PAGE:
New Report Shows Automation Critical to Stability, Predictability in Warehouse Operations
July 12, 2022
Warehouses and distribution centers (DCs) have traditionally been labor-intensive operations, relying on vast numbers of employees to load and unload freight carriers, stack or tear down pallets of items, sort or route packages, or place/pull inventory from shelving. Regularly located in rural areas near common carrier transportation hubs, the throughput or capacity of these operations over the past few decades has been, for the most part, predictable and shaped by long-term, recurring holiday and event-based changes in consumer demand.
According to a new report recently released by Futurum Research, however, this is no longer the case. Several different forces have disrupted the traditional warehouse and DC model. Through independent investigation and firsthand conversations with a select group of industry leaders, the researchers found that past predictable demand cycles centered around holidays and “peak seasons” of consumer demand have given way to a model where any month, week or even day can be a “holiday” — with all the stress and fluctuations of a season compressed into a much shorter period.
Challenges created by recent disruptions may be here to stay
It’s hard to overestimate the long-term disruptive impacts of the ongoing pandemic, global trade issues and regional conflicts. Even before the pandemic, trade issues and increased tariffs had led to higher costs of many goods and resulting changes in both supply and demand as businesses looked to minimize risk by re-sourcing products and diversifying their supply chains.
Some of the major factors that continue to disrupt warehouse and DC operations today include:
- The Increasingly Digital Consumer — The pandemic fundamentally changed consumer purchasing behavior, disrupting the traditional distribution model between manufacturer and consumer. As a result, many warehouse and DC locations and capacity configurations are no longer ideal or optimal.
- Changing Consumer Preferences — Significant changes to what, how much and how often consumers purchase demand new levels of flexibility and agility from the traditional warehouse model.
- Supply Chain Shortages — The global supply chain is stressed like never before, from shortages in semiconductors to the backlog of cargo ships waiting to dock at ports due to COVID-19 restrictions. In fact, supply chain shortages have even impacted the availability of warehouse automation solutions themselves.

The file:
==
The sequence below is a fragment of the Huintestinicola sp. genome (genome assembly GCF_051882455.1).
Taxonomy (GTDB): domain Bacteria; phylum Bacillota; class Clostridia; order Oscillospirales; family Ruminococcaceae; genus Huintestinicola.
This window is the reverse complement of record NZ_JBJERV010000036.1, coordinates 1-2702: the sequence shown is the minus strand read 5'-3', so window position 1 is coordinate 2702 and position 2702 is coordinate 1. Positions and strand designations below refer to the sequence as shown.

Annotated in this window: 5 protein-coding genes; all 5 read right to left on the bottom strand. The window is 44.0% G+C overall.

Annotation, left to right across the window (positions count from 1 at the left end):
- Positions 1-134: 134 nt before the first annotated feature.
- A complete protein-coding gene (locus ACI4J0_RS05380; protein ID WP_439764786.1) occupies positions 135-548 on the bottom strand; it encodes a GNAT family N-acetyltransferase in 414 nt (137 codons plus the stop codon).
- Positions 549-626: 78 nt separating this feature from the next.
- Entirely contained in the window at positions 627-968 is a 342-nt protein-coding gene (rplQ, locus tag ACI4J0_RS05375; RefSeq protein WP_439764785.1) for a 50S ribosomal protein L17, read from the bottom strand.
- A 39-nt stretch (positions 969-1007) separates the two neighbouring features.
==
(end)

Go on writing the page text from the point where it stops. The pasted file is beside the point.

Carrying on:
- Staffing Issues — The Great Resignation of 2021 has intensified long-term staffing challenges from before the pandemic. There simply aren’t enough available candidates to meet operators’ needs.
- The Flattened Holiday Curve — Online consumer models have altered the traditional holiday/event-driven sales cycle. Consumers now start the seasonal sales process sooner, resulting in an extended, slightly flattened curve — driving similar changes to warehouse throughput and staffing requirements.
- Next-day/Same-day Delivery — Changing delivery demands have forced many operators to transition from larger, remote facilities to smaller, more distributed facilities closer to customers, including very small and specialized micro-DCs in urban or suburban communities.
Automation is becoming “a matter of survival”
Like many industries today, warehouse and DC operators have accelerated the adoption of digital technologies to address these and other extended disruptions of the past few years. For some, it’s a matter of survival and recovering previous throughput capabilities. For others, this disruptive period offers a chance to reset and expand their operations for the future. But for all, it’s important to leverage the unique opportunities they face today, from accelerated budgets and spending to a somewhat chaotic global market. These factors make the present an ideal time for many DCs to implement or initiate larger, more comprehensive plans than they would have during a year of normal operations.
More forward-thinking organizations recognize the opportunity to not only accelerate existing plans but to rethink those plans to lay a stronger, more resilient and agile foundation that can meet today’s requirements while helping to future-proof their investments and opportunities — all the better to leverage the continued innovations and advancements yet to come.
Download the report to learn how your business can respond — and thrive
In addition to detailing the challenges warehouses and DCs face today, the Futurum Report, Warehouse Automation: Future-proofing the Global Economy, covers key approaches leading operations are leveraging to keep pace today while future-proofing their automation solutions for tomorrow. These include strategies for augmenting scarce workers, harnessing the power of their data, integrating management solutions and more. The report also features expert recommendations to help you maximize the value of your investments in automation solutions.
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